According to victims, the man is suspected of entering businesses on Market Street and Ballard Avenue during business hours and taking money from back offices, safes and employees’ purses.
“I’m glad he’s been caught,” said Kylee Harris, owner of Cugini Café on Ballard Avenue. “But, I think the real thing we need to figure out is how to bust him for what he’s stolen.”
Macefield house to be sold
By Michael Harthorne
The house once belonging to Edith Macefield that has stood empty in a cocoon of new development since her death in June will be sold by its new owner, Barry Martin of Ledcor Construction.
Virginia Swanson, who has chaired the City’s Special Events Committee for more than 25 years, has received the Big Bertha Landes Award from the Fremont Chamber of Commerce. The award recognizes “women who take charge and take action.”
The award is in recognition of the assistance Swanson has provided over the years in support of Fremont special events, such as the Red Bull Soap Box Derby, Fremont Fair and Solstice Parade, Fremont Trolloween and Fremont Oktoberfest.
“We, the small businesses of Fremont, realize our events make us a happening place,” Suzie Burke, board member of the Fremont Chamber of Commerce, said in a press release. “Virginia has made Seattle a happening place for years. We are so lucky to have her.”
Past award winners include former Seattle City Council member Jane Noland, Jeanne Muir, Jamie Shanks, Susan McClosky, DeeDee Footer and Lillian Tangen.
Bertha Landes was mayor of Seattle from 1926 to 1928 and was the first female executive of a major American city.
On Dec. 19, Ballard will twinkle with 1,000 luminaries, horse drawn hay rides and sweet treats handed out by participating shops.
The In Ballard Merchants Association is looking for volunteers to help build the luminaries and distribute them around the retail core of the neighborhood.
The association will start putting the luminaries together at 1 p.m. in Bergen Place.
"It will be a fun neighborhood work party and hopefully the start of an annual tradition, event coordinator Tiffany Gabrel said in a press release. "Anyone is welcome to come help us light up Ballard. The more the merrier."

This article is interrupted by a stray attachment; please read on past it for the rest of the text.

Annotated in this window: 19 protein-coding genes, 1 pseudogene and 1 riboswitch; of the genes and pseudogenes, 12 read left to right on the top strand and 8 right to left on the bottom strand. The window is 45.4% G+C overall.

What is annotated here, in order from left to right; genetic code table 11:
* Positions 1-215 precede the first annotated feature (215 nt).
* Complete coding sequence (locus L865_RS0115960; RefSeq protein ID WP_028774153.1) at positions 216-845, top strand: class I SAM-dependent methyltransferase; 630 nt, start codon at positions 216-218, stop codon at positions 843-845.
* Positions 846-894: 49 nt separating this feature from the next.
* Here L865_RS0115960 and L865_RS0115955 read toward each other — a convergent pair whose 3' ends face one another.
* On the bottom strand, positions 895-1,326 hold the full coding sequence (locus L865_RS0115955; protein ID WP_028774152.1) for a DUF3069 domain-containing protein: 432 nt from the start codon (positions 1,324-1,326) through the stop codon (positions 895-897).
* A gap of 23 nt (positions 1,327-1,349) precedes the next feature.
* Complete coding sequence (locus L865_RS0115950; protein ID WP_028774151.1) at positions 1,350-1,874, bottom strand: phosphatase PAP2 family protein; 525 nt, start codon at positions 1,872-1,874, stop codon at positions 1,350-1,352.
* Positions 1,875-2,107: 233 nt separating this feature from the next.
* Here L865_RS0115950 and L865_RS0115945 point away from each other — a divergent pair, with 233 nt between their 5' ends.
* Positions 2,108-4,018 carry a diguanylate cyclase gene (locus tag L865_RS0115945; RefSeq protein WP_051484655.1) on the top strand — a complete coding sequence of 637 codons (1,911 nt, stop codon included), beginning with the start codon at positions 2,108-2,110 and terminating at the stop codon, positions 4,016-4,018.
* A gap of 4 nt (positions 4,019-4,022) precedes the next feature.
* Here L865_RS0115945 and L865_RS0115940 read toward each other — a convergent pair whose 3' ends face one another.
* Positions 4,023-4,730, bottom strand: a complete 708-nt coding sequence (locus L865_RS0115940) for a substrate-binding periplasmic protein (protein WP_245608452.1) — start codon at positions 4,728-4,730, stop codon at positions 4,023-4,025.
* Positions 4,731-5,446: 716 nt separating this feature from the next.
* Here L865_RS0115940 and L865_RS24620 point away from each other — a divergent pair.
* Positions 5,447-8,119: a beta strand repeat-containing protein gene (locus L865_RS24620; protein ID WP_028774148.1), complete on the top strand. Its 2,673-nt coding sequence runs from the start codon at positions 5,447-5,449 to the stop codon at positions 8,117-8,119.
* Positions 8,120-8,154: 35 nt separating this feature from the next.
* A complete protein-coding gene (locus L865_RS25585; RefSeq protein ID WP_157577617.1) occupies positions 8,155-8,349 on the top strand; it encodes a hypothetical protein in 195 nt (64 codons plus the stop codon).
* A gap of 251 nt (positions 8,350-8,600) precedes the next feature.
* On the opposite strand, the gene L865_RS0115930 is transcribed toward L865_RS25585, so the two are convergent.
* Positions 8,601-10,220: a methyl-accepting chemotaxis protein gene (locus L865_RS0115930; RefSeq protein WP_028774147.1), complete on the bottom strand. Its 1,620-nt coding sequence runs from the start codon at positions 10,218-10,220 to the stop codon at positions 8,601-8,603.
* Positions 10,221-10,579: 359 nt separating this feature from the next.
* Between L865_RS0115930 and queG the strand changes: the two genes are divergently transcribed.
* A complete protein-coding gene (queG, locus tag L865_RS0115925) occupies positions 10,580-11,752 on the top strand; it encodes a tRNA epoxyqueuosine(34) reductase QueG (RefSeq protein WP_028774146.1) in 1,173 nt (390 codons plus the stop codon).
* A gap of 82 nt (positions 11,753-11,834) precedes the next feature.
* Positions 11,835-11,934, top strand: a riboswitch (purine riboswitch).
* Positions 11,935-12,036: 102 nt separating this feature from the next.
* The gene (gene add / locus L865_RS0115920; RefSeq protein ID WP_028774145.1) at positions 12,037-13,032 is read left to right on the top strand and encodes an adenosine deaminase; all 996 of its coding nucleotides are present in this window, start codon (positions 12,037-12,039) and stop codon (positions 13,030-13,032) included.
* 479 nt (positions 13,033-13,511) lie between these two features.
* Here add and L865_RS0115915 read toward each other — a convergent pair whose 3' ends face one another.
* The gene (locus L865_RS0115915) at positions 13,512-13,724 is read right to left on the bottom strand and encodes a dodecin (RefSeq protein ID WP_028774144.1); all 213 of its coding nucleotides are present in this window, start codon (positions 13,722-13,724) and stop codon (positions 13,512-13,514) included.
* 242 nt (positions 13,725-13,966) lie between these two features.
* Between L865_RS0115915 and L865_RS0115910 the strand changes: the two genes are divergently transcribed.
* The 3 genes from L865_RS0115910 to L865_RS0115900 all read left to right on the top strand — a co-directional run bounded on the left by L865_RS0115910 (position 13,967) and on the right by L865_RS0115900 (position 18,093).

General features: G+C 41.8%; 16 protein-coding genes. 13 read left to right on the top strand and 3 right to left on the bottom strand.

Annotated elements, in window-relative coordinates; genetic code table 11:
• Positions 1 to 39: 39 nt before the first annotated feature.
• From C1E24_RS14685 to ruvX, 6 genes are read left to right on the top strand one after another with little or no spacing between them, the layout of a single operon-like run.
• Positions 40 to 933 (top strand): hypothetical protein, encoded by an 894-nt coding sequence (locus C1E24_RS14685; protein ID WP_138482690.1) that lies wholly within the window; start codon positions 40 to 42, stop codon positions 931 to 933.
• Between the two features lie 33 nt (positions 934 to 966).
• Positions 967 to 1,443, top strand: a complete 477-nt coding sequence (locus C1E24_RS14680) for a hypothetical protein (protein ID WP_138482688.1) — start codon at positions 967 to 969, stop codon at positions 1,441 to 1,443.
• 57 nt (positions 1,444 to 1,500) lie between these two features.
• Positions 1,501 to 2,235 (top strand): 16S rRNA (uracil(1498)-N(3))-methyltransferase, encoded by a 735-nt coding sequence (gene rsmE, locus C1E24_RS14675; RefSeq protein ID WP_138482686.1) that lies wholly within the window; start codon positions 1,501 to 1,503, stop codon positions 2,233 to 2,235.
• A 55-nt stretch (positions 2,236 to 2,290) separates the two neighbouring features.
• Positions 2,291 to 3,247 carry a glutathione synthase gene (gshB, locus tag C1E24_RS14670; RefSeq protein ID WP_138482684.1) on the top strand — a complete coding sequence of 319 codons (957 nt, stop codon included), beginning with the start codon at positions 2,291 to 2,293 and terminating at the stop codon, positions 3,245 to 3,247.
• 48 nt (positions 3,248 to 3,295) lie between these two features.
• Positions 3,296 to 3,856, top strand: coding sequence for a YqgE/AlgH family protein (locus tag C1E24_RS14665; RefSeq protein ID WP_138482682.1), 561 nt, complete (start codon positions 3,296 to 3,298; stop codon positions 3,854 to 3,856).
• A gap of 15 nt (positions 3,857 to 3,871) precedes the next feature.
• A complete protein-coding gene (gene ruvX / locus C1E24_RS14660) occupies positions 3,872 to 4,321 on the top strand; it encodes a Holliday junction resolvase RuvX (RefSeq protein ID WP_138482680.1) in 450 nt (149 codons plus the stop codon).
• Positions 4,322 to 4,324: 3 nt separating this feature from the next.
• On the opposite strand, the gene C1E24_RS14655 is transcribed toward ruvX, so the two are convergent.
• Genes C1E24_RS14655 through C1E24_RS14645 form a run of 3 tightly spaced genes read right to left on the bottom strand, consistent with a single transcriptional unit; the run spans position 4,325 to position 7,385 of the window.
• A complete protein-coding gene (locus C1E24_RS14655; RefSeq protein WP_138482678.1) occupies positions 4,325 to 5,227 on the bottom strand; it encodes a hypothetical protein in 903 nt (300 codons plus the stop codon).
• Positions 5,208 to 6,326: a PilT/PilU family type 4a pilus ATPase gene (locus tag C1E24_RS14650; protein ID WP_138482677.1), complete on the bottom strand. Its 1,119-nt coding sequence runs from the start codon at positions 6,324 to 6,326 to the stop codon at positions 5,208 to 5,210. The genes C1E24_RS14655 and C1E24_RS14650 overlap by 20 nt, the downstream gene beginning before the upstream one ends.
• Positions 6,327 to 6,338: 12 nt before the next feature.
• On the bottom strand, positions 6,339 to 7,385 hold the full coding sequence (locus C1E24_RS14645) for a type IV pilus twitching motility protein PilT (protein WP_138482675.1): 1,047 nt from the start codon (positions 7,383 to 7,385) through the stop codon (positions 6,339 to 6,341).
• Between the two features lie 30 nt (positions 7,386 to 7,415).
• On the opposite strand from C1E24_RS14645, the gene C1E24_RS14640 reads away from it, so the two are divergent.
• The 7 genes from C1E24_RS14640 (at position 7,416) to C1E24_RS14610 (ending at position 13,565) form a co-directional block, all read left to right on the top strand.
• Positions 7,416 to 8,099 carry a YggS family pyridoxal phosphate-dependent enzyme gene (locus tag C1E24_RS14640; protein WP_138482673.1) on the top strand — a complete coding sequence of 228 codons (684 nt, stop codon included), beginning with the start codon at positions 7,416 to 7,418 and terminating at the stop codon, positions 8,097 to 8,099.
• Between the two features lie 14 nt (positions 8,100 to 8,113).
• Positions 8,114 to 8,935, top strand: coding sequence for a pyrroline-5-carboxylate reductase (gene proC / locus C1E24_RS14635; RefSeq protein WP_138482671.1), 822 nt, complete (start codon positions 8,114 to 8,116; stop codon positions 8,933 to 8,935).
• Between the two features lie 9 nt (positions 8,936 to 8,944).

The Luminary Walk will take place from 4 p.m. to 8 p.m.
The In Ballard Merchants Association invites the whole neighborhood to come out to stroll the neighborhood to enjoy the holiday mood and festivities.
Participating merchants will display “Holiday Treats Here” signs in their windows.
A tradition that West Seattleites look forward to every holiday season has arrived, the Christmas Ships. It's put on by Argosy Cruises. Pictured, onlookers converged at Seacrest Park at 5:15pm Saturday , Dec. 12, to watch the boats despite the record-low temperatures.
If you own your own boat, Argosy suggests that you are welcome to add lights to your vessel and join in the festival. The Argosy Christmas Ship™ festival is a holiday celebration that has been a Northwest tradition for 60 years. Its main purpose is to bring communities together to celebrate the holiday season.
Choirs onboard sing 20-minute performances, all broadcast via state-of-the-art speaker system.
On shore, hundreds of people gather around roaring bonfires anticipating the arrival of the Christmas Ship™.
SATURDAY, DECEMBER 12
CHOIR: Northwest Girlchoir - Vivace
5:15-5:35 Seacrest Marina*
CHOIR: Canterbury Belles
8:50-9:10 Lowman Beach*,
9:40-10:00 Alki Beach*
SUNDAY, DECEMBER 13
7:10-7:30 Don Armeni*
As December wears on, more and more holiday lights are popping up all over Ballard, giving the neighborhood a festive glow.
There is no shortage in unique holiday styles, from classic white lights on 32nd Avenue Northwest to a field of candy canes in Olympic Manor to an army of inflatable characters across the street from Ballard High School.
Click the image above for a sampling of the holidays sights around Ballard.
If you would like to see your or your neighbor's holiday decorations included on www.BallardNewsTribune.com or in the Ballard News-Tribune, email them to firstname.lastname@example.org.
Come wash away the challenges of 2009 and bath in the unlimited opportunities that 2010 brings to our lives by joining the West Seattle/White Center Polar Bear Swim this January 1, 2010 at 10:00 on Alki Beach.
Bring a suit, towel, slippers and dry clothes to put on after the swim. Over 50 of us gather each year at Alki Beach for our annual ceremony. (and it gets bigger each year!). We all hold hands in a long line, and run into Puget Sound t